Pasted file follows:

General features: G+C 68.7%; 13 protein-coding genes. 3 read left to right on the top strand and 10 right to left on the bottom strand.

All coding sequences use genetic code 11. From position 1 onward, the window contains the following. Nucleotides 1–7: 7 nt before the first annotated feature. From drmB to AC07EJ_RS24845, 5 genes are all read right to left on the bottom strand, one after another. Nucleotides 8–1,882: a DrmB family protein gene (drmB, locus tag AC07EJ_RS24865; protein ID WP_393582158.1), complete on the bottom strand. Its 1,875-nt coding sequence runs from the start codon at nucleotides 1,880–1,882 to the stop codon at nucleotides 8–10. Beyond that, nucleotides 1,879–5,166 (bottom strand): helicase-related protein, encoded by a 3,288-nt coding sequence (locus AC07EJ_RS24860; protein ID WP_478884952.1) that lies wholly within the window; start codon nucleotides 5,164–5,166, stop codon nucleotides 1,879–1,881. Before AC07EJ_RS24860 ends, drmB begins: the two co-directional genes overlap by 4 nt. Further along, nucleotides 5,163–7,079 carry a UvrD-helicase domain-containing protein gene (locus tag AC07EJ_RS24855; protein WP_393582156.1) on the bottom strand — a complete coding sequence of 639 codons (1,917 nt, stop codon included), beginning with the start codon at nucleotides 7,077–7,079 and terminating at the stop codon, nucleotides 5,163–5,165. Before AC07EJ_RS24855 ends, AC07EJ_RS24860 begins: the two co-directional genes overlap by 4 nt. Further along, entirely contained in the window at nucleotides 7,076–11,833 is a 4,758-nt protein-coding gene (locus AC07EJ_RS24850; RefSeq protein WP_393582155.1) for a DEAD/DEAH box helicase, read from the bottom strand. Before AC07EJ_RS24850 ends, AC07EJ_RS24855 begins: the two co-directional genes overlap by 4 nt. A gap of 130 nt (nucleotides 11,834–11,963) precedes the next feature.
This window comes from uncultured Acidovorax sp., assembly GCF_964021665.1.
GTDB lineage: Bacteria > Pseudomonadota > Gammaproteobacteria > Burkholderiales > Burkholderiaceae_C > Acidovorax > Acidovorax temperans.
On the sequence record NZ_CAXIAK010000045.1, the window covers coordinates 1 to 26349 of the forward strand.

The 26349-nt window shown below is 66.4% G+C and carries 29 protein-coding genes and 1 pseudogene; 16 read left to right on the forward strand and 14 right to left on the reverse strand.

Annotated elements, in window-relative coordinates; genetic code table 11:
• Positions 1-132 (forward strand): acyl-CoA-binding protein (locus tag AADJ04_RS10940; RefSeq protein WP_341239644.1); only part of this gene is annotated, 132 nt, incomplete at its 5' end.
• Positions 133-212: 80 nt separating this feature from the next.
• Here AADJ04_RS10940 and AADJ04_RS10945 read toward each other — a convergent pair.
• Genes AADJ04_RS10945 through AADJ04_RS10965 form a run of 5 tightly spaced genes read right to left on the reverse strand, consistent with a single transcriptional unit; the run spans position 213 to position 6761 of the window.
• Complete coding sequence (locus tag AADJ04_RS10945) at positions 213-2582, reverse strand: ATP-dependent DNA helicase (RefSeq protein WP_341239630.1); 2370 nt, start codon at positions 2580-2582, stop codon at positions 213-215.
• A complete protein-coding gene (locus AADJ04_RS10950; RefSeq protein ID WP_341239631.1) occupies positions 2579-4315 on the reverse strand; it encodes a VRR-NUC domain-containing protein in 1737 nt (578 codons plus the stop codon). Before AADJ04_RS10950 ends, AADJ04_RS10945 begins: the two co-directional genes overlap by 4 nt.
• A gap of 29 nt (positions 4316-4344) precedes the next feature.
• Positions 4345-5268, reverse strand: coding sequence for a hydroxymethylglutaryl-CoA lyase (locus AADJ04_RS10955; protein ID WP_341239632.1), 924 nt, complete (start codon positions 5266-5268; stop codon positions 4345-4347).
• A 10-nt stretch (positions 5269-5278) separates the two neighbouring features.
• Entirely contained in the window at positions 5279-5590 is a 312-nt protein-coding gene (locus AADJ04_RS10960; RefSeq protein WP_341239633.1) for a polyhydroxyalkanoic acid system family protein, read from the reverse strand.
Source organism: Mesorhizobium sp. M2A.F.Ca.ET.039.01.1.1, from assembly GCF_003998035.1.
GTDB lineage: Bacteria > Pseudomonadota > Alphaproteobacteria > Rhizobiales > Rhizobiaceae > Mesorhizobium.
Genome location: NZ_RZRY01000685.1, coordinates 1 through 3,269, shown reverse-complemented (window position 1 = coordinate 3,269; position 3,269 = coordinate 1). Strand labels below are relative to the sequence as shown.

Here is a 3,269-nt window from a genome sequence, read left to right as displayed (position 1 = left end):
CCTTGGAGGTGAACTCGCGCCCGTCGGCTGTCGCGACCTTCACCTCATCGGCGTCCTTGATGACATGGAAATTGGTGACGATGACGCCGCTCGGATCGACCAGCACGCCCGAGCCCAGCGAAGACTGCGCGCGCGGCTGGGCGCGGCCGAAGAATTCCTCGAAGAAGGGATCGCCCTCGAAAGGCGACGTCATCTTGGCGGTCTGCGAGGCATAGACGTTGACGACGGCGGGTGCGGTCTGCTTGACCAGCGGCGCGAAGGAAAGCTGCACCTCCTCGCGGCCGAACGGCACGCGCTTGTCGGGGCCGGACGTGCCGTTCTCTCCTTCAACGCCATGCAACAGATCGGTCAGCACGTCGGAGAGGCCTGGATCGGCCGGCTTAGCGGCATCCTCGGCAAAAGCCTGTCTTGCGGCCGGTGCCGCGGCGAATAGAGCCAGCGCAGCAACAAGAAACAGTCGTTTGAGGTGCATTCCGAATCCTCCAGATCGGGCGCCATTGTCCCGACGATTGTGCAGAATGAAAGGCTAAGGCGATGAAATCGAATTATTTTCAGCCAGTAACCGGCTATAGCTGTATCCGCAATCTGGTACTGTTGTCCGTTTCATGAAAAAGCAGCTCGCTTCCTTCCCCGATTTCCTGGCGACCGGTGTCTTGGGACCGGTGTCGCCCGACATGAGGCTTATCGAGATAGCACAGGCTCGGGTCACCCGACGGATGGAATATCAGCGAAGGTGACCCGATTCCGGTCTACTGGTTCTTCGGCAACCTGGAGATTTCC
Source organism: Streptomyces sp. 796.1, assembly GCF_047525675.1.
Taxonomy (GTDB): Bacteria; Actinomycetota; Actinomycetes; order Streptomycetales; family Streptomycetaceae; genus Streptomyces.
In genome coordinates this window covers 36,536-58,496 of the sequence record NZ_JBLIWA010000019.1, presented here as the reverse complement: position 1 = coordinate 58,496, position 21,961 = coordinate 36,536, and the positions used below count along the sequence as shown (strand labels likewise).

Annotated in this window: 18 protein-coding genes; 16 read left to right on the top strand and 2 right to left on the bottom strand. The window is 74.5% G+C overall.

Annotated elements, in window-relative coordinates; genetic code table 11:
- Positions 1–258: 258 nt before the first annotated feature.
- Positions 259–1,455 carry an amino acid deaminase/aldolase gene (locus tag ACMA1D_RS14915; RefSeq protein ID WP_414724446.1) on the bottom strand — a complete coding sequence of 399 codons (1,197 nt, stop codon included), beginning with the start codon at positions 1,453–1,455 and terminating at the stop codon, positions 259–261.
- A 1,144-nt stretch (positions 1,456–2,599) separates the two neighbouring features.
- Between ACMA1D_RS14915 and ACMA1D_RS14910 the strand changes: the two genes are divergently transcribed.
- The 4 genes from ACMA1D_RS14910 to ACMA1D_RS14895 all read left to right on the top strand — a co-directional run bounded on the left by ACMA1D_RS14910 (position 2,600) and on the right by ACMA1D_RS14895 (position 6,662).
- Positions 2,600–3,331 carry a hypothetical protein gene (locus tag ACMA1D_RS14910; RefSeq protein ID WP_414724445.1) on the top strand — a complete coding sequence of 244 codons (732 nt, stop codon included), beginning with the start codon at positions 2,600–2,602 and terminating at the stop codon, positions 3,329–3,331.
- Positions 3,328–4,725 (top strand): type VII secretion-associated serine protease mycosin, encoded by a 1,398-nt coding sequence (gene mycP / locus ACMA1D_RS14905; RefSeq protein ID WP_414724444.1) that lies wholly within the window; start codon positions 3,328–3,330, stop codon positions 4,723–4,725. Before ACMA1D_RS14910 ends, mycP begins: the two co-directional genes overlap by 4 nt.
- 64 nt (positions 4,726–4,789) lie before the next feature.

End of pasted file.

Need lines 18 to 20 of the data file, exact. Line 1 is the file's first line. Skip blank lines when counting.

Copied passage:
Source organism: Mesorhizobium sp. M2A.F.Ca.ET.039.01.1.1, from assembly GCF_003998035.1.
GTDB lineage: Bacteria > Pseudomonadota > Alphaproteobacteria > Rhizobiales > Rhizobiaceae > Mesorhizobium.
Genome location: NZ_RZRY01000685.1, coordinates 1 through 3,269, shown reverse-complemented (window position 1 = coordinate 3,269; position 3,269 = coordinate 1). Strand labels below are relative to the sequence as shown.